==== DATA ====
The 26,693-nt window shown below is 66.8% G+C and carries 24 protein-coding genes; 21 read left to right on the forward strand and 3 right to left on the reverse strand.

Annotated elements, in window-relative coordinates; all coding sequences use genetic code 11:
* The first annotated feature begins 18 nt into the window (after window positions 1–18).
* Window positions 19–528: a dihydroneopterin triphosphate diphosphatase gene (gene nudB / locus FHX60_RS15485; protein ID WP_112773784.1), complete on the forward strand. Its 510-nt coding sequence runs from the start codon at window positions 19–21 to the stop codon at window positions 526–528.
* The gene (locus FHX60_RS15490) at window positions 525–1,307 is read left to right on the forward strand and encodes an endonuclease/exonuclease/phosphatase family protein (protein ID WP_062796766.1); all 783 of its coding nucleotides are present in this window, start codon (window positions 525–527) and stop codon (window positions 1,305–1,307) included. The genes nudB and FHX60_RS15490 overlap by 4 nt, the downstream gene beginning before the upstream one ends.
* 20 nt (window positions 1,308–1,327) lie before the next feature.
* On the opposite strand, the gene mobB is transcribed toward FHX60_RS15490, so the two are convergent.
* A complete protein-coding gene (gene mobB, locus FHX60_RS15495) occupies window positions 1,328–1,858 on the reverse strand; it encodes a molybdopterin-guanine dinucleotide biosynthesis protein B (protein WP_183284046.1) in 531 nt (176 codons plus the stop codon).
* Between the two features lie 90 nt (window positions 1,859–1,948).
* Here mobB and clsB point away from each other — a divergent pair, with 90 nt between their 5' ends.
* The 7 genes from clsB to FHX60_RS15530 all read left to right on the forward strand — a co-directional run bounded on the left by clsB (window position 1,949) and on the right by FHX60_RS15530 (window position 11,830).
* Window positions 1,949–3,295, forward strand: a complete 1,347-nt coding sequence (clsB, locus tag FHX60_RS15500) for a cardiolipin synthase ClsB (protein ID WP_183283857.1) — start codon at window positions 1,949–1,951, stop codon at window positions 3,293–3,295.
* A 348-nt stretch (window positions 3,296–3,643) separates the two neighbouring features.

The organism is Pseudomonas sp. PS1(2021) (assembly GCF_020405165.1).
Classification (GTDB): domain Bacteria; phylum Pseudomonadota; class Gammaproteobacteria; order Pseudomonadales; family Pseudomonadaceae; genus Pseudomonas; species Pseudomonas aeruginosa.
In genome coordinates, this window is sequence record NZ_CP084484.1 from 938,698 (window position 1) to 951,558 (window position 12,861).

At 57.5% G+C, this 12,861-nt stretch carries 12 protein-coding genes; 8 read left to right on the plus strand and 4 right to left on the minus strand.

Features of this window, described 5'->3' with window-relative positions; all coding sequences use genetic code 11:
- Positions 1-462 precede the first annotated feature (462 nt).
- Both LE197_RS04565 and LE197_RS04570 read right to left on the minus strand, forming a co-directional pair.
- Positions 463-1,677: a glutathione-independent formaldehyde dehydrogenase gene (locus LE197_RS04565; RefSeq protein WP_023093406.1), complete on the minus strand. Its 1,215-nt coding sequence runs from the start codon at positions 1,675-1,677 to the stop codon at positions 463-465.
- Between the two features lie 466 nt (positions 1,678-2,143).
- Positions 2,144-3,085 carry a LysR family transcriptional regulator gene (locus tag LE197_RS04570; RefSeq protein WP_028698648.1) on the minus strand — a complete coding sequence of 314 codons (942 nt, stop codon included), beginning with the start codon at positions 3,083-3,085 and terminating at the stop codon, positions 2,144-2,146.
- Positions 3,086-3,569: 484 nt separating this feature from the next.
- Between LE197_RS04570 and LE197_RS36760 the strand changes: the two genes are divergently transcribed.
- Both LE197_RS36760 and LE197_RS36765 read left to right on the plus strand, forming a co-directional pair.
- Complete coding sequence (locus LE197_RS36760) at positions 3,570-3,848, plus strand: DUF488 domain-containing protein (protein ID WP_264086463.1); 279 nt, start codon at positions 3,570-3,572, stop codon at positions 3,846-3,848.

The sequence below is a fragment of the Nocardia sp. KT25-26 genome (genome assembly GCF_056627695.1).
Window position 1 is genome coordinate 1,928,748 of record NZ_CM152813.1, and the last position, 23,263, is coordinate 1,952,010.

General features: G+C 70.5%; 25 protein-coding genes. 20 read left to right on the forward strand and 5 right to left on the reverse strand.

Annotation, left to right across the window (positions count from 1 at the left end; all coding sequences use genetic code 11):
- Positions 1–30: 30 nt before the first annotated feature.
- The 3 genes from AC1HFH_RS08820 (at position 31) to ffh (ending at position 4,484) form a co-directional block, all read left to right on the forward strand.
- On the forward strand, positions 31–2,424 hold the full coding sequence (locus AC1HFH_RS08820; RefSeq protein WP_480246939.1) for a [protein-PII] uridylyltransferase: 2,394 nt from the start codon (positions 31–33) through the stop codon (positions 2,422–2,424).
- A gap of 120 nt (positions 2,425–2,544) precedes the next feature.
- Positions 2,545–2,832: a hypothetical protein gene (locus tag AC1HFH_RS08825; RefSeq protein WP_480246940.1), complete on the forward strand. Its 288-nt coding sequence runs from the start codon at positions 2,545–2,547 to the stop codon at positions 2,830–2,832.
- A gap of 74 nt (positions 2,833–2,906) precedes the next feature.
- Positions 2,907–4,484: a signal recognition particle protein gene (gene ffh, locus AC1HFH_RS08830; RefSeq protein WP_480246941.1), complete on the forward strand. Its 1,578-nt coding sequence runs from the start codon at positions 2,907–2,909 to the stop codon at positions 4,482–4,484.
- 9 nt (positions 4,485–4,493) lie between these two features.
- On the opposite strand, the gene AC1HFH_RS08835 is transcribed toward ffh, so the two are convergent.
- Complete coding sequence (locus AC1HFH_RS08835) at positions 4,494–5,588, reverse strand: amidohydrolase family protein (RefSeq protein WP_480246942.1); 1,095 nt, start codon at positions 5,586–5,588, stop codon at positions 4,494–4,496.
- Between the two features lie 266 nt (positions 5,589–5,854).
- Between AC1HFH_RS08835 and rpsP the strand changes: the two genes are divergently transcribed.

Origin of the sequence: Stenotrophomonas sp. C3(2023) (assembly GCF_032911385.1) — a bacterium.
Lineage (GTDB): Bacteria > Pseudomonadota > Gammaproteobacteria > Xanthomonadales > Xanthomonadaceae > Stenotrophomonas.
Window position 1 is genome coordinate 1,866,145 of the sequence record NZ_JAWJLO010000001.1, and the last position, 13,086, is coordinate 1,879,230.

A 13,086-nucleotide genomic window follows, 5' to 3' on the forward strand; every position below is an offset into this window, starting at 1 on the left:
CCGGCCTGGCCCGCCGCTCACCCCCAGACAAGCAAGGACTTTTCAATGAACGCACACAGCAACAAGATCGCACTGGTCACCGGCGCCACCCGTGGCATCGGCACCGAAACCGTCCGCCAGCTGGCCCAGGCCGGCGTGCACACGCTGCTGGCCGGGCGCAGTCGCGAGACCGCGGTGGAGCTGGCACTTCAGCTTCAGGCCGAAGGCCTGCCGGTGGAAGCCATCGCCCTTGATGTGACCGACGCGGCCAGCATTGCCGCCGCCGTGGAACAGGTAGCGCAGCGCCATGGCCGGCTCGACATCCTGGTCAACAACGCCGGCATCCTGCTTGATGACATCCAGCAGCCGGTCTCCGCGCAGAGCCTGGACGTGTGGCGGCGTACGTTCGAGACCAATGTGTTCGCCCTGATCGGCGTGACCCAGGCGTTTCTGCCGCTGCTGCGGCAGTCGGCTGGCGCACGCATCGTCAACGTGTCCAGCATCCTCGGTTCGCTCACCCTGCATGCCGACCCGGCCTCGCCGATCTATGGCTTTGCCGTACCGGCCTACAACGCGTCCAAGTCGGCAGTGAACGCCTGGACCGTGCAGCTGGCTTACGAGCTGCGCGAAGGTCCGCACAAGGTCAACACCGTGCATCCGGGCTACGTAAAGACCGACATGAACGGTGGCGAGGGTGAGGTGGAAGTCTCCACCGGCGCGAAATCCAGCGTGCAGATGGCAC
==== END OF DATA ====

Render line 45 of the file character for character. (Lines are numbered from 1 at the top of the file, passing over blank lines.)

Lineage (GTDB): Bacteria > Pseudomonadota > Gammaproteobacteria > Xanthomonadales > Xanthomonadaceae > Stenotrophomonas.